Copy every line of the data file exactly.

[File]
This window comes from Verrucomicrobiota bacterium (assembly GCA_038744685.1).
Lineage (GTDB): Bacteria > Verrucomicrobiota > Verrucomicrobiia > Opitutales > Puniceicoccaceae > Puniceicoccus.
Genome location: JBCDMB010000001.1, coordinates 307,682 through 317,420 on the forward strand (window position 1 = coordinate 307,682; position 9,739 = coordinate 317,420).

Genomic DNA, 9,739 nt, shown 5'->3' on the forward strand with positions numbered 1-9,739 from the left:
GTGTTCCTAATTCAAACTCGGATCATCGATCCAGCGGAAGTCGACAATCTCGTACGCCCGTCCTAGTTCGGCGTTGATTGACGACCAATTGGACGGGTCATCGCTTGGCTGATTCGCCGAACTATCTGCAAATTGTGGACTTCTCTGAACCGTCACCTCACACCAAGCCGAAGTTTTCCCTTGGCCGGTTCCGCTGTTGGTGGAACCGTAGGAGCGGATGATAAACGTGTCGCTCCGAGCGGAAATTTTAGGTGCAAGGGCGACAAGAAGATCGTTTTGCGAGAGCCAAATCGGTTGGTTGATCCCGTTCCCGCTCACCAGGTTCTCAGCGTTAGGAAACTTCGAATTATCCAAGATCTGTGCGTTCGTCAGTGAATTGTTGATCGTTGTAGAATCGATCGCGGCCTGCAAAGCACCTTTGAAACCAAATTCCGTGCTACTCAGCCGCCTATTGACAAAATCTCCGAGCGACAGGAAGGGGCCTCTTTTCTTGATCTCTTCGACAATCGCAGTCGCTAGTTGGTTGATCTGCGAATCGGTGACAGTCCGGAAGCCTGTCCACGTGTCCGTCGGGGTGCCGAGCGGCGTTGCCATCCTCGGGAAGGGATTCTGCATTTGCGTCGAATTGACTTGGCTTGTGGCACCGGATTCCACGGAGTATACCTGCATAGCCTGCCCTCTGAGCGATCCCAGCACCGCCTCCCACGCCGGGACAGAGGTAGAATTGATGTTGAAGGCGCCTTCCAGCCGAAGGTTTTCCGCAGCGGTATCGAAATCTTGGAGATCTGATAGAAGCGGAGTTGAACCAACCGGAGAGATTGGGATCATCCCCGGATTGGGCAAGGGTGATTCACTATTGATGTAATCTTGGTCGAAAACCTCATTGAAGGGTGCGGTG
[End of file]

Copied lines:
This window comes from Verrucomicrobiota bacterium (assembly GCA_038744685.1).
Lineage (GTDB): Bacteria > Verrucomicrobiota > Verrucomicrobiia > Opitutales > Puniceicoccaceae > Puniceicoccus.
Genome location: JBCDMB010000001.1, coordinates 307,682 through 317,420 on the forward strand (window position 1 = coordinate 307,682; position 9,739 = coordinate 317,420).

Genomic DNA, 9,739 nt, shown 5'->3' on the forward strand with positions numbered 1-9,739 from the left:
GTGTTCCTAATTCAAACTCGGATCATCGATCCAGCGGAAGTCGACAATCTCGTACGCCCGTCCTAGTTCGGCGTTGATTGACGACCAATTGGACGGGTCATCGCTTGGCTGATTCGCCGAACTATCTGCAAATTGTGGACTTCTCTGAACCGTCACCTCACACCAAGCCGAAGTTTTCCCTTGGCCGGTTCCGCTGTTGGTGGAACCGTAGGAGCGGATGATAAACGTGTCGCTCCGAGCGGAAATTTTAGGTGCAAGGGCGACAAGAAGATCGTTTTGCGAGAGCCAAATCGGTTGGTTGATCCCGTTCCCGCTCACCAGGTTCTCAGCGTTAGGAAACTTCGAATTATCCAAGATCTGTGCGTTCGTCAGTGAATTGTTGATCGTTGTAGAATCGATCGCGGCCTGCAAAGCACCTTTGAAACCAAATTCCGTGCTACTCAGCCGCCTATTGACAAAATCTCCGAGCGACAGGAAGGGGCCTCTTTTCTTGATCTCTTCGACAATCGCAGTCGCTAGTTGGTTGATCTGCGAATCGGTGACAGTCCGGAAGCCTGTCCACGTGTCCGTCGGGGTGCCGAGCGGCGTTGCCATCCTCGGGAAGGGATTCTGCATTTGCGTCGAATTGACTTGGCTTGTGGCACCGGATTCCACGGAGTATACCTGCATAGCCTGCCCTCTGAGCGATCCCAGCACCGCCTCCCACGCCGGGACAGAGGTAGAATTGATGTTGAAGGCGCCTTCCAGCCGAAGGTTTTCCGCAGCGGTATCGAAATCTTGGAGATCTGATAGAAGCGGAGTTGAACCAACCGGAGAGATTGGGATCATCCCCGGATTGGGCAAGGGTGATTCACTATTGATGTAATCTTGGTCGAAAACCTCATTGAAGGGTGCGGTG